It has been a tough year for fish on two of the Bay’s major tributaries, as a mystery illness killed 80 percent of adult smallmouth bass and redbreast sunfish in parts of the Shenandoah River, while ugly skin lesions have turned up on large numbers of smallmouth bass on the Susquehanna River, where some fish kills have also been reported.
Starting in April—while they were spawning and their immune systems were suppressed—smallmouth bass as well as redbreast sunfish on the South Fork and mainstem Shenandoah began developing lesions. Locals described them as cigar burns or canker sores.
Before long, dead fish could be seen floating in the water, ultimately affecting about 80 percent of the two species’ mature populations over more than 100 miles of the two rivers. A similar fish kill occurred last spring on the North Fork of the Shenandoah, and two years before that on the South Branch of the Potomac. Young fish appeared to be unaffected.
“This is not a typical fish kill,” said Steve Reeser, a fish biologist with the Virginia Department of Game and Inland Fisheries. A more typical kill can be traced back to a source of pollution like a chemical spill or a pipe from a sewage treatment plant.
In this case, biologists suggest that low water quality caused by excess nutrients, compounded by other environmental factors, is likely causing the problem. In late July, Virginia officials established the Shenandoah River Fish Kill Task Force to try to determine why fish have been dying on the river.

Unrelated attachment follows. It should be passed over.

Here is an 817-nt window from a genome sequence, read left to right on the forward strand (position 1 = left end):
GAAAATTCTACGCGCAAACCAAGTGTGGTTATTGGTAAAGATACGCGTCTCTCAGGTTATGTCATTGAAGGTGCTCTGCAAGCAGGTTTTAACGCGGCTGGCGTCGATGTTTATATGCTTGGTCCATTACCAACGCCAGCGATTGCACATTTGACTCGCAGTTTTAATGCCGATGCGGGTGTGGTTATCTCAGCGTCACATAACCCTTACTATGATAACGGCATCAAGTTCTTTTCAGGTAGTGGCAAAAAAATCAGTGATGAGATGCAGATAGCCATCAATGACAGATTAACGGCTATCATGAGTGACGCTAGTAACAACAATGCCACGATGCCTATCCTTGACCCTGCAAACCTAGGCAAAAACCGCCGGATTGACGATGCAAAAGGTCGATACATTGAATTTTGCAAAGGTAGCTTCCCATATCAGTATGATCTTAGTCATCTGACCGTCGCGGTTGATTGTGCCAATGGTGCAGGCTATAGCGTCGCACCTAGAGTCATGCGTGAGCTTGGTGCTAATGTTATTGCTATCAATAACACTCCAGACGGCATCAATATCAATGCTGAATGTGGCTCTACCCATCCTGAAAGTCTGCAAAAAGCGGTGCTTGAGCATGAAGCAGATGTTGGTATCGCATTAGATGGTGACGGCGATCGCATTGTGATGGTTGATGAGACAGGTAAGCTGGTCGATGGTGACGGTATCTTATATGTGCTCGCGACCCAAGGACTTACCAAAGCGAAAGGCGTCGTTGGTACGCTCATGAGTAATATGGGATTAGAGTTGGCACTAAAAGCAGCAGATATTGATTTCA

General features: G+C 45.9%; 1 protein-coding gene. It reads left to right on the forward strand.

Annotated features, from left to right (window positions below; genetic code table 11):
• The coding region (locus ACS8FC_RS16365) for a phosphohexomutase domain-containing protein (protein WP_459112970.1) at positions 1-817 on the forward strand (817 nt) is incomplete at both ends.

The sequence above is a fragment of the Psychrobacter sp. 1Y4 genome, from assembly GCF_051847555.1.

The situation on the Susquehanna was clearer. The state Fish and Boat Commission said the lesions and fish kills affecting smallmouth bass were caused by a common bacterial agent, Flavorbacterium columnare.
The commission said the fish likely became vulnerable to the infections because they were stressed by unusually warm water temperatures as well as unusually low dissolved-oxygen conditions in parts of the Susquehanna and the Juniata, a major tributary.
The infections were found in fish in many parts of the basin, but were most severe in the Juniata below Lewistown, and in the Susquehanna between Sunbury to just south of Harrisburg.
But biologists were at a loss to explain why the affliction was turning up in the Susquehanna and not other major river basins in the state. “We may never know,” one commission biologist told the Philadelphia Inquirer.
— The Associated Press contributed to this report